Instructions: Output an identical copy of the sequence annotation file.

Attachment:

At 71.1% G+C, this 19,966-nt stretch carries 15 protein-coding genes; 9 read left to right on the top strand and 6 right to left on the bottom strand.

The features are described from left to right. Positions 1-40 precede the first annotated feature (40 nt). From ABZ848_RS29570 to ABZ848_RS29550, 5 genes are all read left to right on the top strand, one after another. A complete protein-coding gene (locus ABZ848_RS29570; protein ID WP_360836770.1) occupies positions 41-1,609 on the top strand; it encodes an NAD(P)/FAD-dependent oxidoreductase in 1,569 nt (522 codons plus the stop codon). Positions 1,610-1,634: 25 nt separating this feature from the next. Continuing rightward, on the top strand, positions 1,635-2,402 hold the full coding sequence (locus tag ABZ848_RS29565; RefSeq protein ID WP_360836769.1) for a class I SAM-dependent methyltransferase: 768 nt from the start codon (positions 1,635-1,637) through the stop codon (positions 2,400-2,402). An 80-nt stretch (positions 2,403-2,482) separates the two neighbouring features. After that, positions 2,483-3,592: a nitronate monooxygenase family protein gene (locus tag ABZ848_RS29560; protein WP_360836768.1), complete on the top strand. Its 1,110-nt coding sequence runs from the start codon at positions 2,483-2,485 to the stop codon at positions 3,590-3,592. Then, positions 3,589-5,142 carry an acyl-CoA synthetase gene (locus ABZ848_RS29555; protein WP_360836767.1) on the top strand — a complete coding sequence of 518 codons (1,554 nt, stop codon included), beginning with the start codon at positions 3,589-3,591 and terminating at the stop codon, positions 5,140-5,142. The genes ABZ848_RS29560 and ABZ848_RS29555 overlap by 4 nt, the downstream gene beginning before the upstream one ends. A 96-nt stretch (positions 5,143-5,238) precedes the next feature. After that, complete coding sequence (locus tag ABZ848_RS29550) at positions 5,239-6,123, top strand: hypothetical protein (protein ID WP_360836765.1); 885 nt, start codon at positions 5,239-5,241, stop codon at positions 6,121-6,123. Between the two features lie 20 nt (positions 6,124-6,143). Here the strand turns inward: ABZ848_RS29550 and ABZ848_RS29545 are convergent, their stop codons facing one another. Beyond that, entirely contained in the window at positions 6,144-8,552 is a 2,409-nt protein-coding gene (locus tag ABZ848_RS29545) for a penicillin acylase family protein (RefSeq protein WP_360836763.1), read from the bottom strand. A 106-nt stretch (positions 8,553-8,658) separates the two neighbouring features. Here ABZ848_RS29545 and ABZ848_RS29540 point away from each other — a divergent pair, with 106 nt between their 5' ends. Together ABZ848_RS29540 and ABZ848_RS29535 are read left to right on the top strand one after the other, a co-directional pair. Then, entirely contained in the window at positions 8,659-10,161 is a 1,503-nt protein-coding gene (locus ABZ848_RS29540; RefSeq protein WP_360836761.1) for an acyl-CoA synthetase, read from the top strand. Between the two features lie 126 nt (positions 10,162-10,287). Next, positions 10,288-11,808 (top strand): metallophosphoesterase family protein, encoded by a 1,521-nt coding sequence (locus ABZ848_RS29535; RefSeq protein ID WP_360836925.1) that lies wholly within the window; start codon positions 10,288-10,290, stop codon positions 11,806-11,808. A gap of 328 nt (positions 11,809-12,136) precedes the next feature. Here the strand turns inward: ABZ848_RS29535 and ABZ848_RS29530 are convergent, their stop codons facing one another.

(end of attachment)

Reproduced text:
At 71.1% G+C, this 19,966-nt stretch carries 15 protein-coding genes; 9 read left to right on the top strand and 6 right to left on the bottom strand.

The features are described from left to right. Positions 1-40 precede the first annotated feature (40 nt). From ABZ848_RS29570 to ABZ848_RS29550, 5 genes are all read left to right on the top strand, one after another. A complete protein-coding gene (locus ABZ848_RS29570; protein ID WP_360836770.1) occupies positions 41-1,609 on the top strand; it encodes an NAD(P)/FAD-dependent oxidoreductase in 1,569 nt (522 codons plus the stop codon). Positions 1,610-1,634: 25 nt separating this feature from the next. Continuing rightward, on the top strand, positions 1,635-2,402 hold the full coding sequence (locus tag ABZ848_RS29565; RefSeq protein ID WP_360836769.1) for a class I SAM-dependent methyltransferase: 768 nt from the start codon (positions 1,635-1,637) through the stop codon (positions 2,400-2,402). An 80-nt stretch (positions 2,403-2,482) separates the two neighbouring features. After that, positions 2,483-3,592: a nitronate monooxygenase family protein gene (locus tag ABZ848_RS29560; protein WP_360836768.1), complete on the top strand. Its 1,110-nt coding sequence runs from the start codon at positions 2,483-2,485 to the stop codon at positions 3,590-3,592. Then, positions 3,589-5,142 carry an acyl-CoA synthetase gene (locus ABZ848_RS29555; protein WP_360836767.1) on the top strand — a complete coding sequence of 518 codons (1,554 nt, stop codon included), beginning with the start codon at positions 3,589-3,591 and terminating at the stop codon, positions 5,140-5,142. The genes ABZ848_RS29560 and ABZ848_RS29555 overlap by 4 nt, the downstream gene beginning before the upstream one ends. A 96-nt stretch (positions 5,143-5,238) precedes the next feature. After that, complete coding sequence (locus tag ABZ848_RS29550) at positions 5,239-6,123, top strand: hypothetical protein (protein ID WP_360836765.1); 885 nt, start codon at positions 5,239-5,241, stop codon at positions 6,121-6,123. Between the two features lie 20 nt (positions 6,124-6,143). Here the strand turns inward: ABZ848_RS29550 and ABZ848_RS29545 are convergent, their stop codons facing one another. Beyond that, entirely contained in the window at positions 6,144-8,552 is a 2,409-nt protein-coding gene (locus tag ABZ848_RS29545) for a penicillin acylase family protein (RefSeq protein WP_360836763.1), read from the bottom strand. A 106-nt stretch (positions 8,553-8,658) separates the two neighbouring features. Here ABZ848_RS29545 and ABZ848_RS29540 point away from each other — a divergent pair, with 106 nt between their 5' ends. Together ABZ848_RS29540 and ABZ848_RS29535 are read left to right on the top strand one after the other, a co-directional pair. Then, entirely contained in the window at positions 8,659-10,161 is a 1,503-nt protein-coding gene (locus ABZ848_RS29540; RefSeq protein WP_360836761.1) for an acyl-CoA synthetase, read from the top strand. Between the two features lie 126 nt (positions 10,162-10,287). Next, positions 10,288-11,808 (top strand): metallophosphoesterase family protein, encoded by a 1,521-nt coding sequence (locus ABZ848_RS29535; RefSeq protein ID WP_360836925.1) that lies wholly within the window; start codon positions 10,288-10,290, stop codon positions 11,806-11,808. A gap of 328 nt (positions 11,809-12,136) precedes the next feature. Here the strand turns inward: ABZ848_RS29535 and ABZ848_RS29530 are convergent, their stop codons facing one another.